After World Health Organisation recent acknowledgement that there is emerging evidence of airborne spread of the novel coronavirus whole scientific community has started looking the mode of transmission of novel coronavirus with different perspective. Director General, Council of Scientific and Industrial Research (DG-CSIR), Dr Shekhar C Mandesaid in a blog post “Airborne transmission of COVID possible, wear masks in enclosed spaces”.
Is novel coronavirus really transmitting through air? To answer this question Institute of Microbial Technology (IMTECH) in Chandigarh and Centre for Cellular and Molecular Biology (CCMB) in Hyderabad, two labs under the CSIR are gearing up to conduct study
When we sneeze, cough, talk or sing, droplets are sprayed from our mouth. Some of the droplets, which are bigger drop to the ground like a ball thrown from a height. These larger droplets then settle on the surfaces. If the person is infected then inhalation of the droplets or touching the droplets on the surface can transmit the virus.
When we sneeze, cough, talk or sing, droplets are sprayed from our mouth. Some of the droplets, which are bigger drop to the ground like a ball thrown from a height.
Like a feather that stays longer in the air, lifted up by air currents, smaller droplets remain suspended in the air for sometime. If people at crowded places come in contact of these droplets there is a potential threat of spread through these small droplets.
The virus laden droplets is unlikely in an open park, or a public road. However, in enclosed spaces, an infected person can leave a trail of small droplets with virus suspended in the air. What are potential places? One needs to do actually study by taking air sample in the first place. “We are in talks with the state governments to allow us to go to some of the areas where there is possibility of virus, we can look for hospital ICUs, isolation centres or public transports” said Dr SanjeevKhosla, Director, IMTECH, Chandigarh.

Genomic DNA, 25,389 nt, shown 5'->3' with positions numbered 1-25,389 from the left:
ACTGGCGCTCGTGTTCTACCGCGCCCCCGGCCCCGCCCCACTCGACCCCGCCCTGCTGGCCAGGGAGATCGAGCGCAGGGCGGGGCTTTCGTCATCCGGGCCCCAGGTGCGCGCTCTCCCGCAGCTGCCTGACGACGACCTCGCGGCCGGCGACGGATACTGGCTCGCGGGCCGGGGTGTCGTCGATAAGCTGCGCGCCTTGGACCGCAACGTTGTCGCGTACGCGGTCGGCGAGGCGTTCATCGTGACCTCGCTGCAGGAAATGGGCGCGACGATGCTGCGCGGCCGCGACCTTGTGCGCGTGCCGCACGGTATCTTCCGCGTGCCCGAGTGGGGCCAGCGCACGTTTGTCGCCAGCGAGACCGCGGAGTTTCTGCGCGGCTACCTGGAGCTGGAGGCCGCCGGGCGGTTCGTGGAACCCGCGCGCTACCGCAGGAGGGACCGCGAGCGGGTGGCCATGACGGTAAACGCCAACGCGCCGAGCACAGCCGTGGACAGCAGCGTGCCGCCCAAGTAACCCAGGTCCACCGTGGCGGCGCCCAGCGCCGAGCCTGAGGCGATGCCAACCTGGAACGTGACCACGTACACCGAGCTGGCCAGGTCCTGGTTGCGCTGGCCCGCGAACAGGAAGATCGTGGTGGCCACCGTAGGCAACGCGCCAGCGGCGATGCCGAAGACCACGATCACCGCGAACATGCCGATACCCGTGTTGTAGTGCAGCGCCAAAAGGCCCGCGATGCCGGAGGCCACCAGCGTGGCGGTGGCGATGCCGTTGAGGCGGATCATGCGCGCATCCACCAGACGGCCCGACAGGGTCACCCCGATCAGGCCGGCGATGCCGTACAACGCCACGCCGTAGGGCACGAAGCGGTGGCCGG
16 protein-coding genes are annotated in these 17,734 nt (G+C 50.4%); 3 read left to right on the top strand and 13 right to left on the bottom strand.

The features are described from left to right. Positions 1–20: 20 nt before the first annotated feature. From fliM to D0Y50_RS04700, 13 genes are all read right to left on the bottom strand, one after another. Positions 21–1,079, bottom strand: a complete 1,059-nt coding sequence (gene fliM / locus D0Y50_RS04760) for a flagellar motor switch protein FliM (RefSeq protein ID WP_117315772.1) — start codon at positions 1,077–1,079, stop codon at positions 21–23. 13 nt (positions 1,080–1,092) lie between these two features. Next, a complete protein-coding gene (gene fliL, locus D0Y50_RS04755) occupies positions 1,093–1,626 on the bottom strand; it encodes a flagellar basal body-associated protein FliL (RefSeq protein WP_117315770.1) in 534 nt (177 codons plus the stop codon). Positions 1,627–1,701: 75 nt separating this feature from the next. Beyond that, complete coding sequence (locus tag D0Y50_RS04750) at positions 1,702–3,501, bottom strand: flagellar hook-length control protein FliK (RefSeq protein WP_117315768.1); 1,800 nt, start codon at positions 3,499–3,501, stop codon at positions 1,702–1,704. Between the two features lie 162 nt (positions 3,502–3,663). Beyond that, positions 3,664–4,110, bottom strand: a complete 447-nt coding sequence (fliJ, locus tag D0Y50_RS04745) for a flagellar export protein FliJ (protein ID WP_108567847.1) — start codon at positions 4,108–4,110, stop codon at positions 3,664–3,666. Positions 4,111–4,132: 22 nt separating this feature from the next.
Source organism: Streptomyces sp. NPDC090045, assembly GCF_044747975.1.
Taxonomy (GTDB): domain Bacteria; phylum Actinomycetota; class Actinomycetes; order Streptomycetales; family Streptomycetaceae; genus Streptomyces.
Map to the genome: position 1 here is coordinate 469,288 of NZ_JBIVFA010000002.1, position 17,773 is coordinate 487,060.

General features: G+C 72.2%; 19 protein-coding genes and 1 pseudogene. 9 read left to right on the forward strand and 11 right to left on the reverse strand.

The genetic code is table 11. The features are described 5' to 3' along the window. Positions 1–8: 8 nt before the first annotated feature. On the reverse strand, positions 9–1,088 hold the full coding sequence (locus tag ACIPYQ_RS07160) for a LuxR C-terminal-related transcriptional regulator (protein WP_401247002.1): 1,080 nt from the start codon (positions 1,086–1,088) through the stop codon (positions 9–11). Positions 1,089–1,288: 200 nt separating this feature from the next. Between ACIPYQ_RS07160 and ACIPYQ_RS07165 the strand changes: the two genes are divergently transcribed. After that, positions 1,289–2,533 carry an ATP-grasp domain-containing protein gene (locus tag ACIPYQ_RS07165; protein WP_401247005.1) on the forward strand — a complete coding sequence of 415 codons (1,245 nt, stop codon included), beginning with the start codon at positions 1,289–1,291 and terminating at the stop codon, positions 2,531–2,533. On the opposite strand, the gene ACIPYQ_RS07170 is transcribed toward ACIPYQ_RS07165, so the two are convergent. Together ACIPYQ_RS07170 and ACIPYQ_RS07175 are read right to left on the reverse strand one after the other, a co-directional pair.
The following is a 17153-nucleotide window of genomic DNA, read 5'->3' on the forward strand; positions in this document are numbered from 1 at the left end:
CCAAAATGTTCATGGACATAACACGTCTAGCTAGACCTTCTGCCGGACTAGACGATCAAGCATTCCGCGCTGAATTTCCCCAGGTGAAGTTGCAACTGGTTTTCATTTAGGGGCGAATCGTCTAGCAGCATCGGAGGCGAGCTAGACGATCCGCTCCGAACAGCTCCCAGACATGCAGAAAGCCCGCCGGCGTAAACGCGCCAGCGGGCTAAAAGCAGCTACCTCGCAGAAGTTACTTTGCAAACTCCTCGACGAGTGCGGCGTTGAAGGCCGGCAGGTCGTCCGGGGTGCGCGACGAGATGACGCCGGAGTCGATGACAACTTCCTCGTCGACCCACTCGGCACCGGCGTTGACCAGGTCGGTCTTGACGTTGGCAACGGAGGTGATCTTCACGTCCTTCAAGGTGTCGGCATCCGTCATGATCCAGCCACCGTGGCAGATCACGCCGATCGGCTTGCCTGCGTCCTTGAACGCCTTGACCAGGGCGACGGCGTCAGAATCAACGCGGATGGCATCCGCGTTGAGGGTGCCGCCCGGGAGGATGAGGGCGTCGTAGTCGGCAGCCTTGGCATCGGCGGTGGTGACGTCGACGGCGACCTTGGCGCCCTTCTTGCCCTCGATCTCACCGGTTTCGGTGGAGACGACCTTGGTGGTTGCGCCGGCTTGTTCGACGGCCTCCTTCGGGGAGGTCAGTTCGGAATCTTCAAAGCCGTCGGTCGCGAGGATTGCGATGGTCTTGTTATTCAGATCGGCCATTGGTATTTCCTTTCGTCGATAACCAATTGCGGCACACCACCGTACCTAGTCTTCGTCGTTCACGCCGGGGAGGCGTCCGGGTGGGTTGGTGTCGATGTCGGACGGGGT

The air sampling is done through specialised machines. These have a suction pump that draw air. The air sample goes through a filter at the end of the instrument. The filter traps the airbornemicro-organisms. “We will be taking in some amount of air from a particular area based on calculations that we would do that how far these air droplets can move and then try to see whether these air droplets have the virus and how far we can detect them” said Dr Khosla. To ensure that the machine doesn’t get contaminated the filters and the suction pump are cleaned up after every collection. The machines are patented devices and are being used to trap other micro-organisms too.
Once the sampling is done it would analysed for presence of various pathogens including novel coronavirus. “But sampling may take time, as one has to repeat the experiments as contamination need to be taken care of” said Dr Khosla.
“The specific ABC transporters we studied had increased affinity to the alpha-glycosidic bonds”, said DrKanaujia. The team also found an interesting phenomenon – the transporters had a higher affinity for simple glucose than complex carbohydrates, which meant that any glucose in the extracellular space would be preferentially taken into the cells over higher carbohydrates.
The research team includes Dr. Shankar Prasad Kanaujia, Monika Chandravanshi andPreranaGogoi. The results of this study have been published in The FEBS Journal.
India Science Wire